A Clan Called Wu - Enter the Marauders - Mixed by DJ Filthy Rich



If I'm posting on a Friday it's because I've come across some serious dopeness. I was initially skeptical about Wu and Tribe blending together, but props to DJ Filthy Rich for pairing the two classic albums together more seamlessly than pizza and ranch.  Highly Recommended.

November 9, 1993 will forever go down as one of the greatest days in hip hop history. Two of the genre’s most revered albums dropped on the same day: Wu-Tang Clan’s debut ‘Enter The 36 Chambers’, & A Tribe Called Quest’s third LP ‘Midnight Marauders’. I remember riding my bike to the mall, with money I had earned from my after-school job. I had anticipated this day for awhile, and saved up in advance to pick up both CD’s (at that age $40 felt like $500). For the months that followed, both albums fought for playing time on my single-disc CD player. One moment, I was transported to the boulevard of Linden, and the next to the rugged streets of Shaolin. Those albums stayed in my rotation forever (literally).
To mark the 25th anniversary of both LP’s, I thought it might be a good idea to try and take the vocals from Wu-Tang’s album, and blend them over the instrumentals from Midnight Marauders. I wasn’t sure it would work at first, but as is usually the case, inspiration hit at midnight when I was trying to sleep (the coincidence of the timing is not lost on me). A couple of hours later, I managed to pair up every single Wu-Tang vocal with a suitable beat from MM. The intent was not to improve on the originals in any way….that would be impossible, as I consider them both to be perfect bodies of work. Rather, it was about orchestrating a fun concept, and putting a totally new spin on these well-worn classics. The contrast of Wu’s gritty street raps over Ali Shaheed’s jazzy production works in a pleasantly unexpected way. Now, I present to you my personal tribute to these legendary groups: A Clan Called Wu “Enter The Marauders”.
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2018 Heavy D Tribute - Mixed by Marley Marl



Dwight Arrington Myers was born on May 24, 1967 in Mandeville, Manchester, Jamaica, the son of nurse Eulahlee Lee and machine technician Clifford Vincent Myers.[5] In the early 1970s, his family moved to Mount Vernon, New York,[6] where he was raised. In an interview, his mother stated that he spent most of his childhood hanging out with his brother Floyd and his childhood friend Mo.[7]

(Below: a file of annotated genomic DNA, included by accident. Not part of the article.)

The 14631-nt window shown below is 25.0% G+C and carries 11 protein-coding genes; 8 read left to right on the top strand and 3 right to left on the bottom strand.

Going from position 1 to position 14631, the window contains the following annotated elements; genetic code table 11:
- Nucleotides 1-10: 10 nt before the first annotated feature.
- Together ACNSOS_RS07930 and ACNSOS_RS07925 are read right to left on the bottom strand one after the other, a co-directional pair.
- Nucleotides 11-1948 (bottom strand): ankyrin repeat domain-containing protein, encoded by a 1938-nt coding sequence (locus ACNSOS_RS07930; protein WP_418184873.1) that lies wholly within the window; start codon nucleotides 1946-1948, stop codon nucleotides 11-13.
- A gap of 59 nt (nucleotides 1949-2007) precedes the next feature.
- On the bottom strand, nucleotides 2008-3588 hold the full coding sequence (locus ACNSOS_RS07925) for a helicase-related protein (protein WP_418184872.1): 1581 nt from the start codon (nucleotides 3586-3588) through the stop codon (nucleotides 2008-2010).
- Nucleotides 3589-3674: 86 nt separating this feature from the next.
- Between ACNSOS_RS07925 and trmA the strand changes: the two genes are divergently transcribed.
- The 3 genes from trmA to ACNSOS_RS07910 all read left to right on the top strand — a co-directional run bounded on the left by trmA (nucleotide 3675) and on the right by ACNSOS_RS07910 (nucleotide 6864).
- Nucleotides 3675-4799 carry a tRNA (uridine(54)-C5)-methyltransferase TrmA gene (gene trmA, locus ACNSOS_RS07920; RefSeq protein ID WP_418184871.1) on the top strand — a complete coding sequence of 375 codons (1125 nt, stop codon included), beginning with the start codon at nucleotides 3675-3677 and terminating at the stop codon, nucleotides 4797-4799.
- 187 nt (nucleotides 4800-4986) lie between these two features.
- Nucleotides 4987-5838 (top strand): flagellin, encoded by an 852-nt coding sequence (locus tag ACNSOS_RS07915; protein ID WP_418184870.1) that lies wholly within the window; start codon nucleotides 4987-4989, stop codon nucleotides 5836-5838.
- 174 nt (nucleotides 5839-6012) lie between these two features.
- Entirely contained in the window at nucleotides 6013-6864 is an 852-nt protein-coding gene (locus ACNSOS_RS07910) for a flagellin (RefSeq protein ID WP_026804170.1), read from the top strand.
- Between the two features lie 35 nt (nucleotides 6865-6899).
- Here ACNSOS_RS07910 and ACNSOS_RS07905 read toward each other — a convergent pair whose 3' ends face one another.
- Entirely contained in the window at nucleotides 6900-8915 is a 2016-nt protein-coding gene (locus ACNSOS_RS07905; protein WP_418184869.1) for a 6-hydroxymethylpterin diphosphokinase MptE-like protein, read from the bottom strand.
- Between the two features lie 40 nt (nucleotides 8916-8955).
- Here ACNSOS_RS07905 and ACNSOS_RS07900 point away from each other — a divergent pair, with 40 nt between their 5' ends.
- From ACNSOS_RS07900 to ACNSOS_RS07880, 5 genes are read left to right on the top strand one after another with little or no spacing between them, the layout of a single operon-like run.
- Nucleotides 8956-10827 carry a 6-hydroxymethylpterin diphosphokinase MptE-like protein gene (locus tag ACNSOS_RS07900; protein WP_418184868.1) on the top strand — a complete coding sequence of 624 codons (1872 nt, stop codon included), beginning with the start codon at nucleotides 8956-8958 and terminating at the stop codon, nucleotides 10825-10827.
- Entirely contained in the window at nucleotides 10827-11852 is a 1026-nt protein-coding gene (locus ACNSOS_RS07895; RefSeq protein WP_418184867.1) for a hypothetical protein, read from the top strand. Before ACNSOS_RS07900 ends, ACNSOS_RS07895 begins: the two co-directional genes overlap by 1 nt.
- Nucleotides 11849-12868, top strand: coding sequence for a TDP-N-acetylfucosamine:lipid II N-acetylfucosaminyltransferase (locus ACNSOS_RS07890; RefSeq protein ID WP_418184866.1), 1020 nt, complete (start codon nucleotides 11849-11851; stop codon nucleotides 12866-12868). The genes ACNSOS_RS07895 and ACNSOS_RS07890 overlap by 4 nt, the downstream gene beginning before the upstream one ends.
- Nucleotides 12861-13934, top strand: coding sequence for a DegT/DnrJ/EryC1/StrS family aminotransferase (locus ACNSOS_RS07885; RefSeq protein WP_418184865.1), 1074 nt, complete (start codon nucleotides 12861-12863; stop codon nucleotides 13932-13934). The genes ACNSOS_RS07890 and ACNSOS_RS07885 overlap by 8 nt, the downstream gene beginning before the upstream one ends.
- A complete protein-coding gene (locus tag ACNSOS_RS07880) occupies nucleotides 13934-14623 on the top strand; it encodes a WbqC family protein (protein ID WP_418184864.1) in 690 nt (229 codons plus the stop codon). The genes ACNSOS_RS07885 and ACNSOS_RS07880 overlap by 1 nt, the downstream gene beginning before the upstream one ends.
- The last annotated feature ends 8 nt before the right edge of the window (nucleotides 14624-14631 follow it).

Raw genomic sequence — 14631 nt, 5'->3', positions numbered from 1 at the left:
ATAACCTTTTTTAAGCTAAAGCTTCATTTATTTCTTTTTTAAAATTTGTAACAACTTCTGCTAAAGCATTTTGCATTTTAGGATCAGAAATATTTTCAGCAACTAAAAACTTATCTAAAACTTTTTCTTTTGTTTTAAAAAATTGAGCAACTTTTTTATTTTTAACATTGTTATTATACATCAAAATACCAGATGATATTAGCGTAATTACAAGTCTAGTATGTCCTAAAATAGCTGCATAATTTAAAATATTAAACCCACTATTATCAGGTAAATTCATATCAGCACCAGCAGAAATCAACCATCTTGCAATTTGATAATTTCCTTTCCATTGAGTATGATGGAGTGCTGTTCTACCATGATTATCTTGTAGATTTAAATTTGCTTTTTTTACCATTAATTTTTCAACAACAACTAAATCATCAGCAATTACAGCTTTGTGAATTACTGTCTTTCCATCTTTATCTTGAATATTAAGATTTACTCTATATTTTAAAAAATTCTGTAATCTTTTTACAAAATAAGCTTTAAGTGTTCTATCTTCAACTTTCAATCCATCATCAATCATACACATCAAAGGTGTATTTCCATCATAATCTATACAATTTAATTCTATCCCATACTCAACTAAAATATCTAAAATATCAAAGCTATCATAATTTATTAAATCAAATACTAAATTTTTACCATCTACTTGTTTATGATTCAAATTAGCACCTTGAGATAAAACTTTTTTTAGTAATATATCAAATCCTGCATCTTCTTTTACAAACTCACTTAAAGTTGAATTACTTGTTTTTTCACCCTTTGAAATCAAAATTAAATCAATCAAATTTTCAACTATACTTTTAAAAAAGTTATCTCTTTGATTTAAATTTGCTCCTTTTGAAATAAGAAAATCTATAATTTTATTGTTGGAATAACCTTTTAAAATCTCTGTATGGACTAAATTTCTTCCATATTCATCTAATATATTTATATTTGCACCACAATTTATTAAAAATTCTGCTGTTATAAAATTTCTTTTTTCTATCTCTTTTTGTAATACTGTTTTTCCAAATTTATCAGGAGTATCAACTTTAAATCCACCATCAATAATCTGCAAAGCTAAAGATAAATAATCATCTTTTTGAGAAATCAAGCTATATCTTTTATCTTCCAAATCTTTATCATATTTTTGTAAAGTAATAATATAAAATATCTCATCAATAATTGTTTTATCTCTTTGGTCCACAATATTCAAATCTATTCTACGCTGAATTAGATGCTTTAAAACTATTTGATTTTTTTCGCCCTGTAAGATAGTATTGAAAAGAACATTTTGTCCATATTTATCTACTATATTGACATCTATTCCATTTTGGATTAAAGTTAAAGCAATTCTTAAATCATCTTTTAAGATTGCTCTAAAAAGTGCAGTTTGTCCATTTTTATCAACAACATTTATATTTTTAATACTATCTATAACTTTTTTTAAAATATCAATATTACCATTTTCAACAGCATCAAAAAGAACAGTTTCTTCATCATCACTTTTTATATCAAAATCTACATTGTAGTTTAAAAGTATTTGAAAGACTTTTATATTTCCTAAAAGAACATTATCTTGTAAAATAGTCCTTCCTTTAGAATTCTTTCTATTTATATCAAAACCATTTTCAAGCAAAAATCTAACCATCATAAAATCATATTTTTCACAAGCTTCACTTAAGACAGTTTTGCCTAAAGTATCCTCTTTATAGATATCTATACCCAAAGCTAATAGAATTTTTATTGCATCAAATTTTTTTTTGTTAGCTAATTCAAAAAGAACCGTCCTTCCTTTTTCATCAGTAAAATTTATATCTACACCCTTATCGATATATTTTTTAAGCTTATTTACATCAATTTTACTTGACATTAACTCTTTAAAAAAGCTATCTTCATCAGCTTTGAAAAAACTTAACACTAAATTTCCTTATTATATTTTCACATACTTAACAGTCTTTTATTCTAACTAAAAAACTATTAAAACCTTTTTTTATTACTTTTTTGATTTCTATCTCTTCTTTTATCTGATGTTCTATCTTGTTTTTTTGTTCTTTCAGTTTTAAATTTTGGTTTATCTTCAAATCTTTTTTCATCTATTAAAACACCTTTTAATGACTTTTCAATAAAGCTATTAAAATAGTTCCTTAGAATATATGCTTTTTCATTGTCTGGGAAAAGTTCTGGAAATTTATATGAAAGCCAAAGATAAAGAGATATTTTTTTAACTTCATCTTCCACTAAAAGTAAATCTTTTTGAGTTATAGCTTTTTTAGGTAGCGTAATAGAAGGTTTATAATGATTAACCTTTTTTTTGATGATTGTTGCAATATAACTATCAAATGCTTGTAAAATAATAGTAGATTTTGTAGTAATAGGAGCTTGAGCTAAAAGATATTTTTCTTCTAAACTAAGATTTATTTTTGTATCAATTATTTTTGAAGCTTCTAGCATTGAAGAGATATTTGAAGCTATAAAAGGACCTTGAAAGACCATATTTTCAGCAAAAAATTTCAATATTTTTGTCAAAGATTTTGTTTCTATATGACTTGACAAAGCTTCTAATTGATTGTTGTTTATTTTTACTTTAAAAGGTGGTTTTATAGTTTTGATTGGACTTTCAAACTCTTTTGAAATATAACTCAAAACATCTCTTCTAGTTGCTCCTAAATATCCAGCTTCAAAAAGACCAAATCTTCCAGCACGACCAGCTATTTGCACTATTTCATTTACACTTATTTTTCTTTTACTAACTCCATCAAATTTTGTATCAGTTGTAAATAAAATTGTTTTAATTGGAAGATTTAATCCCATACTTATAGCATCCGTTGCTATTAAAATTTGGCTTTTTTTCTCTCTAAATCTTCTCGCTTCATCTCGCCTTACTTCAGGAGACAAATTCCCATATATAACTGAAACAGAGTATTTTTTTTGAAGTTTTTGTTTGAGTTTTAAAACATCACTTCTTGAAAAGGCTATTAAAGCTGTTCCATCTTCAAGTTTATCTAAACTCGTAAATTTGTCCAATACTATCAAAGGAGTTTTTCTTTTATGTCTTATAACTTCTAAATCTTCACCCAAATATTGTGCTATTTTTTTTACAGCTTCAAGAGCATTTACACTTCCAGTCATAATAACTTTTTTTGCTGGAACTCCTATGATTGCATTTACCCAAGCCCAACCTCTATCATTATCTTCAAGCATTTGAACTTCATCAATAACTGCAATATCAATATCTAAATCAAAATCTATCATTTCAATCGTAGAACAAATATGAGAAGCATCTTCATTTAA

Heavy D & the Boyz were the first group signed to Uptown Records, with Heavy D as the frontman and only rapper. Eddie F was his business partner in the group, DJ, and one of the producers. The other two members, T-Roy and G-Wiz were the dancers. Their debut, Living Large, was released in 1987. The album was a commercial success; Big Tyme was a breakthrough that included four hits. "Trouble T. Roy" died at age 22 in a fall on July 15, 1990, in Indianapolis. Dixon's death led to a tribute on the follow-up platinum album, Peaceful Journey. Pete Rock & CL Smooth created a tribute to Trouble T. Roy called "They Reminisce Over You (T.R.O.Y.)" which is regarded as a hip hop classic.[4]
In 1989 Heavy D performed a guest rap on Janet Jackson's hit single "Alright", an early example of rap appearances on pop songs.[8] It was also the highest peaking song which he had performed on in the Billboard Hot 100.[9] In 1992 he appeared on Michael Jackson's single "Jam", and also gained a higher profile by singing the theme song for the television program In Living Color and also MADtv. Heavy D then began focusing on his acting, appearing in various television shows before returning to the music charts with Nuttin' But Love. After appearing in the off-Broadway play Riff Raff (play)|Riff Raff at Circle Repertory Company, Heavy D returned to recording with the hit Waterbed Hev.[4] In 1997, Heavy D collaborated with B.B. King on his duets album Deuces Wild, rapping in the song "Keep It Coming". Heavy D was referred to in the song "Juicy" by the Notorious B.I.G., and appeared in his music video for "One More Chance".
While still an artist at Uptown Records, Myers was instrumental in convincing Andre Harrell to originally hire Sean "Diddy" Combs for his first music business gig as an intern. In the early 1990s, he is also credited[according to whom?] for convincing Harell to sign Jodeci. Myers became the first rapper to head a major music label when he became the president of Uptown Records.[citation needed] During this time, Myers also developed the boy band Soul for Real, and was the executive producer and principal writer of several songs on the group's breakout album, Candy Rain.[10] He later became senior vice president at Universal Music.[11]
He fathered a daughter in 2000 with chef Antonia Lofaso, a contestant on the fourth season of Top Chef.[12]